Arc Length and Circumference
This figure might represent you and a friend running around a circular track—you in the inside lane and your friend in the outside lane. If you both complete the same fraction of the track (say, a quarter-lap), does that mean you both run the same distance?
We have two arcs, and , intercepted by the same central angle. By definition, arcs and have the same measure. But they don't look like they have equal length, do they? We can solve this mystery, but we need more clues. Even Sherlock Holmes couldn't work with nothing.
The arc length of a circle (that is, the distance a bug would have to crawl to go around the circle exactly once, staying on the circle the whole time) is called its circumference.
The ratio of a circle's circumference to twice its radius is a constant, which we represent with the Greek letter π ("pi," pronounced "pie," like the circle-based dessert).
In symbols, this gives us the formula
C = 2πr
C is the circumference of the circle and r is its radius. The constant π is an irrational number (but nobody's perfect). We can't represent it exactly as a ratio of two integers, and if we write it in decimal form we find that it's an infinite, non-repeating decimal. We can use approximations: π is approximately equal to 3.14, or 22/7. Those approximations get the job done pretty well. However, if we want to be exact, we have to simply write π.
What is the circumference of a circle with radius r = 7 inches?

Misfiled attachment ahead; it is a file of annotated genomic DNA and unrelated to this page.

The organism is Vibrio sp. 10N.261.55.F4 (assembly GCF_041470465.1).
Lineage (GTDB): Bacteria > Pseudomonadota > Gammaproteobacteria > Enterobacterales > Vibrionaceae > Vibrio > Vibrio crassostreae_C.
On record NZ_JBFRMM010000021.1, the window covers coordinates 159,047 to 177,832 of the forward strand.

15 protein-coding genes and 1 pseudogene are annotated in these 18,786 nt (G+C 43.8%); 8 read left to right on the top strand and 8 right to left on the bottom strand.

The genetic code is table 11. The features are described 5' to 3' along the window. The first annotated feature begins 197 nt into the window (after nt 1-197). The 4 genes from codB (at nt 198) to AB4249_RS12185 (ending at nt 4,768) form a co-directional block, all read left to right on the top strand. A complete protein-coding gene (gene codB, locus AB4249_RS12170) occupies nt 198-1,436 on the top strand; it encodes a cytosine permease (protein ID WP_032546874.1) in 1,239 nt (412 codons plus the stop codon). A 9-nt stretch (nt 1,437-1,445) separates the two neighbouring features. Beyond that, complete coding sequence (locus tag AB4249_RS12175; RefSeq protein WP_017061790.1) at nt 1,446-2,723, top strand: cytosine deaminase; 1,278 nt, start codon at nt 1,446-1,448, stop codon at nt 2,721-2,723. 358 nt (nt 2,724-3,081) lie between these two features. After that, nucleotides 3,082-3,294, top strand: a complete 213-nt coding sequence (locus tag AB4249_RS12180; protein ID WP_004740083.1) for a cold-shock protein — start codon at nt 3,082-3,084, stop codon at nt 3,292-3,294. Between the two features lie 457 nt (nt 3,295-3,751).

All we need in order to calculate the circumference of a circle is the radius. Well, that and the formula. Luckily, we have both. We can substitute 7 for r in the formula C = 2πr to end up with C = 2π(7) = 14π ≈ 44 inches.
Now we know how to find the circumference of a circle given its radius. We also know how to find the length of an arc with measure 360° given its radius, because that's the same thing as a circle. Two birds with one stone.
How about a semicircle? Can we find the length of a semicircle, given its radius? Spoiler alert: yes. It ought to be half the circumference of a circle with the same radius, don't you think? And let's say we wanted to find the length of a quarter-circle with a given radius. Shouldn't it be one-fourth of the circumference of a circle with the same radius?
We can generalize that idea like this: The length L of any arc with radius r and measure θ can be expressed as follows:
The above formula asks us, "How much of a circle is the arc?" and "How big is the circle?" and gives us the length of the arc. This will be a powerful tool in figuring out the Case of the Unfair Track Run.
Suppose a circular track has a radius of 50 m and the distance between the inner lane and outer lane is 10 m. If you ran a quarter-lap along the inner lane and your friend ran a quarter-lap along the outer lane, what's the length that you ran? How far did your friend run?
Since this is an arc length problem, we know we'll need to use the arc length formula. That means we need to know θ and r for both tracks. Since you and your friend both run one-fourth of a lap, that translates to θ = 360° ÷ 4 = 90°.
The radii of the tracks, on the other hand, are different. You run on the inner track, which has a radius of 50 m. Your friend runs on the outer track, which has a radius of 50 + 10 = 60 m. Plugging those values into the formula, we know that you ran about 78.5 m, while your friend ran 94.2 m.
Your friend ran a greater distance than you, even though you both ran through the same angle. In other words, you and your friend ran arcs of different lengths, even though they had the same measure. A good mathematician has the power to be a bad friend. But you can always offer your friend some pi to make up for it.